Individualized cancer treatment is an important goal, in particular, for pancreatic cancer, which is the most lethal human cancer. Novel transformative therapeutics are also urgently needed to cure this disease. Our laboratory pioneered the orthotopic growth of patient tumors, including colon cancer (1) and pancreatic cancer (2), in nude-mouse models where the tumors grow and metastasize as they did in the patient. Although there is presently much interest in growth of patient tumors in immunodeficient mouse models to individualize therapy and new names for these models have been coined, such as "tumorgraft" and "xenopatients", the current models are still subcutaneous ectopic xenografts in various types of immunodeficient mice. Such ectopic models do not metastasize and therefore do not sufficiently represent the patient. The present application, takes advantages of the patient-like orthotopic models our laboratory pioneered (1-6) as well as the in vivo imaging technology our laboratory also pioneered, based on fluorescent proteins (7), to develop imageable orthotopic models of patient pancreatic tumors for rapid screening for effective and individualized therapy. We have termed these models imageable patient-derived orthotopic xenografts (iPDOX). We have initially demonstrated that pancreatic cancer patient tumors can be made imageable by passage in transgenic nude mice expressing either green fluorescent protein (GFP), red fluorescent protein (RFP) or cyan fluorescent protein (CFP) whereby the patient tumors acquire and maintain the fluorescent stroma of the transgenic mice, even though tumor growth and passage (8-10). The current application proposes to develop the iPDOX models for screening for effective individualized therapy for pancreatic cancer patients whereby response to therapy can be monitored non-invasively in real time by fluorescence imaging. The new iPDOX derived from pancreatic cancer patients will individualize therapy and increase the probability of improved outcome and provide the opportunity to discover transformative therapeutics for this disease.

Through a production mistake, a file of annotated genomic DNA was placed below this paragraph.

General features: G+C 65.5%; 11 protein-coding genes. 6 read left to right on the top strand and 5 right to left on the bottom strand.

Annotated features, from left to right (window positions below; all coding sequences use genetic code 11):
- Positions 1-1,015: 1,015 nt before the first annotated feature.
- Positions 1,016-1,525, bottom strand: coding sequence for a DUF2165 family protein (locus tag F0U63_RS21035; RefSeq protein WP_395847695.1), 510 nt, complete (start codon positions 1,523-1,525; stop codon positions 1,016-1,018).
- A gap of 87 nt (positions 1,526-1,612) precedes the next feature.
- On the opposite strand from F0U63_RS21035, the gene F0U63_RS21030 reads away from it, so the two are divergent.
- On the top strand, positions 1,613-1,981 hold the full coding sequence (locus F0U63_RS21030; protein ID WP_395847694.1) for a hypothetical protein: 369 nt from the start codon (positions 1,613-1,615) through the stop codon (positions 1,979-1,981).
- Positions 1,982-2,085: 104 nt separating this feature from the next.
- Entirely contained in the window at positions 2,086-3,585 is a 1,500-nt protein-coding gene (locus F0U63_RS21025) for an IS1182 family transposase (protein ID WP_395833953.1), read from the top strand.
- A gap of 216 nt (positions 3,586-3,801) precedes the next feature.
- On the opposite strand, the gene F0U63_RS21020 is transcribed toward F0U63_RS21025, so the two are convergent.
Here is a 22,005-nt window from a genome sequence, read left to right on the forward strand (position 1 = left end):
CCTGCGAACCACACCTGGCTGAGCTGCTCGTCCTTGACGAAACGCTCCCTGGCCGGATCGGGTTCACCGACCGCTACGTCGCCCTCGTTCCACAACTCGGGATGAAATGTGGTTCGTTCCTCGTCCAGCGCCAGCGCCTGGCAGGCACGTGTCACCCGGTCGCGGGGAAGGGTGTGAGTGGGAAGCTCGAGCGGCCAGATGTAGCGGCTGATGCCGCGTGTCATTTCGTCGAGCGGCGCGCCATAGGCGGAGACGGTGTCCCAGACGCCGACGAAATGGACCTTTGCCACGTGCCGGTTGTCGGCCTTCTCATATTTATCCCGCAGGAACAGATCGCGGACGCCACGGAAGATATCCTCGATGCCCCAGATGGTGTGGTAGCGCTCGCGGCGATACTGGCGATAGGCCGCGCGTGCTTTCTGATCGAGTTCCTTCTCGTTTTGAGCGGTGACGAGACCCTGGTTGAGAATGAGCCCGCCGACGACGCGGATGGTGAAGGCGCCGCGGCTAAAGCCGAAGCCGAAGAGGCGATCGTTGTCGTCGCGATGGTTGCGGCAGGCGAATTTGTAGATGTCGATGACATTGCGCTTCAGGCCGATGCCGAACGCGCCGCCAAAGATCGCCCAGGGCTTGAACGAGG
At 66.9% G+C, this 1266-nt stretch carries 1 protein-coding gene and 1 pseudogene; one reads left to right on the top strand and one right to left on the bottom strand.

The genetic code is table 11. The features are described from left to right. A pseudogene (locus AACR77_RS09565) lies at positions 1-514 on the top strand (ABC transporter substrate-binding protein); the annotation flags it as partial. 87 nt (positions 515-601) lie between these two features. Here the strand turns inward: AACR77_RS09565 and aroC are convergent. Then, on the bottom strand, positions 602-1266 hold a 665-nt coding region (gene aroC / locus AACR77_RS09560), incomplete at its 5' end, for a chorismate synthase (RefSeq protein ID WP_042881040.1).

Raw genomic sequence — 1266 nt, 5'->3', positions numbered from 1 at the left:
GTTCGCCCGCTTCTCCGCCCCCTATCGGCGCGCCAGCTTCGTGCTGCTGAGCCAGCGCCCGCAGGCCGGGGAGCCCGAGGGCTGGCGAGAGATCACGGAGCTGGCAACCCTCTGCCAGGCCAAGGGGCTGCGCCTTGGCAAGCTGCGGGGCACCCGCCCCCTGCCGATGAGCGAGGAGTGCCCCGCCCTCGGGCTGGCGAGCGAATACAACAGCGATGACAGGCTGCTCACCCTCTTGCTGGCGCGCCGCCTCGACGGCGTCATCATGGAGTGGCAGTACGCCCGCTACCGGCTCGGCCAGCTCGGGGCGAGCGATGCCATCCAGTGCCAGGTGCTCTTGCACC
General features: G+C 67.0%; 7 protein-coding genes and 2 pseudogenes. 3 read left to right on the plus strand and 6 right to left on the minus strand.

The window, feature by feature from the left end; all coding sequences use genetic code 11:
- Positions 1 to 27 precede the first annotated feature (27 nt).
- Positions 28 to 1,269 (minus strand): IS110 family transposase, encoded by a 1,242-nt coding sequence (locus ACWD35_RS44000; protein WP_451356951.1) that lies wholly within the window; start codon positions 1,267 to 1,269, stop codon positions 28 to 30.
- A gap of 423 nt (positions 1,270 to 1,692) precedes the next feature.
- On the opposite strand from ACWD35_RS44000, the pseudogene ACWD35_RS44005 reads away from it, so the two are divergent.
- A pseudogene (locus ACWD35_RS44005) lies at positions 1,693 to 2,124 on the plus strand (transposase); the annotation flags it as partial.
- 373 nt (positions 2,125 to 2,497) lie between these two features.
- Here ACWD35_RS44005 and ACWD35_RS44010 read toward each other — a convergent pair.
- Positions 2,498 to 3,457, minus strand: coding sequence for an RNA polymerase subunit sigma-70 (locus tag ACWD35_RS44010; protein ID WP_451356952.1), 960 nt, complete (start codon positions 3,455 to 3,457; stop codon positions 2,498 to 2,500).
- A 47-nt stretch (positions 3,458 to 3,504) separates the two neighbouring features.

The specific aims of the Phase I application are as follows: 1) Establish a cohort of pancreatic-cancer iPDOX models by labeling the stroma with fluorescent proteins;2) Validate the imageable model by correlating fluorescence imaging area with both tumor weight and volume during iPDOX growth and metastasis. In the Phase II application, the pancreatic-cancer iPDOX models will be validated for rapid screening for transformative novel chemotherapy for pancreatic cancer.

Public Health Relevance

Individualized cancer treatment is an important goal, in particular, for pancreatic cancer, which is the most lethal cancer. Our laboratory pioneered the orthotopic (literally, correct place: tumors are transplanted on the same mouse organ they originated from in the patient) growth of patient tumors, in nude-mouse models which are immunodeficient such that they do not reject human tumors. Although there is presently much interest in growth of patient tumors in immunodeficient mouse models and new names for these models have been coined, such as tumograft and xenopatients, the current mouse models are subcutaneous xenografts (heterotopic in contrast to orthotopic: tumor from organs are transplanted under the skin instead of the equivalent organ of their origin) in various types of immunodeficient mice. Such models do not metastasize and therefore do not sufficiently represent the patient, especially pancreatic cancer which is highly metastatic in patients. The present application, takes advantages of the orthotopic models our laboratory has pioneered as well as the in vivo imaging technology our laboratory also pioneered, based on fluorescent proteins (7), to develop imageable orthotopic models of patient pancreatic tumors to screen for individualized and novel more effective therapy. We have termed these models imageable patient-derived orthotopic xenografts (iPDOX). We have recently initially demonstrated that pancreatic cancer PDOX can be made imageable by growth in transgenic nude mice expressing either green fluorescent protein (GFP), red fluorescent protein (RFP) or cyan fluorescent protein (CFP) or combination of these mice (8, 9). The tumors acquire and maintain the fluorescent stroma (non-cancer cells inter-acting with cancer cells in tumors) of the host which allows the primary and metastatic tumors to be imageable, including non-invasively, enabling the primary tumor size and metastasis to be visualized essentially instantly and progression and response to drugs followed over time in the live animal. The current Phase I and future Phase II applications propose to develop the iPDOX models for highly effective individualized therapy and for rapid screening of novel, more effective therapeutics of pancreatic cancer.

Agency
National Institute of Health (NIH)
Type
Small Business Innovation Research Grants (SBIR) - Phase I (R43)
Project #
1R43CA183280-01A1
Application #
8780448
Study Section
Special Emphasis Panel (ZRG1)
Program Officer
Narayanan, Deepa
Project Start
Project End
Budget Start
Budget End
Support Year
1
Fiscal Year
2014
Total Cost
Indirect Cost
Name
Anticancer, Inc.
Department
Type
DUNS #
City
San Diego
State
CA
Country
United States
Zip Code
92111